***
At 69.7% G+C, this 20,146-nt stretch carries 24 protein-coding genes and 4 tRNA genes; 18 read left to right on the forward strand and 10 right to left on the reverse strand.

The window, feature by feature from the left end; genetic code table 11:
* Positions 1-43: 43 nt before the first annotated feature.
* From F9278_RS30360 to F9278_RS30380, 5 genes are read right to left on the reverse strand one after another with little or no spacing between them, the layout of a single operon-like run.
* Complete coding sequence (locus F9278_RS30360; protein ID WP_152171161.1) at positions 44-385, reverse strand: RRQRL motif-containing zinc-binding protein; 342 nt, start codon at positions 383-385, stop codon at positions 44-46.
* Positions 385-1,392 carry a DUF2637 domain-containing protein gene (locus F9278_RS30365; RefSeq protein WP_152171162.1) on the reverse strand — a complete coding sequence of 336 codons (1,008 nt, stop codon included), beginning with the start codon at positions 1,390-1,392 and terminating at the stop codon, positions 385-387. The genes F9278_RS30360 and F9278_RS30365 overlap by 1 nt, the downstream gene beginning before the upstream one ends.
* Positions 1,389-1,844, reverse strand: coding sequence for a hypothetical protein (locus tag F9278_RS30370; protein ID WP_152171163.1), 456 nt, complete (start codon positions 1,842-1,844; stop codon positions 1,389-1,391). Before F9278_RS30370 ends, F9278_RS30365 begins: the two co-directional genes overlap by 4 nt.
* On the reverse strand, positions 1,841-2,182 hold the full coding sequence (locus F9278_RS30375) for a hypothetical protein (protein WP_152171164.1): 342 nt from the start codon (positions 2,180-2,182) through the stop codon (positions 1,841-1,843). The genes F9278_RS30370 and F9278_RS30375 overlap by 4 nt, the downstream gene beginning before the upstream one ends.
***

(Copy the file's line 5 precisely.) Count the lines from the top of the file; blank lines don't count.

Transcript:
* Complete coding sequence (locus F9278_RS30360; protein ID WP_152171161.1) at positions 44-385, reverse strand: RRQRL motif-containing zinc-binding protein; 342 nt, start codon at positions 383-385, stop codon at positions 44-46.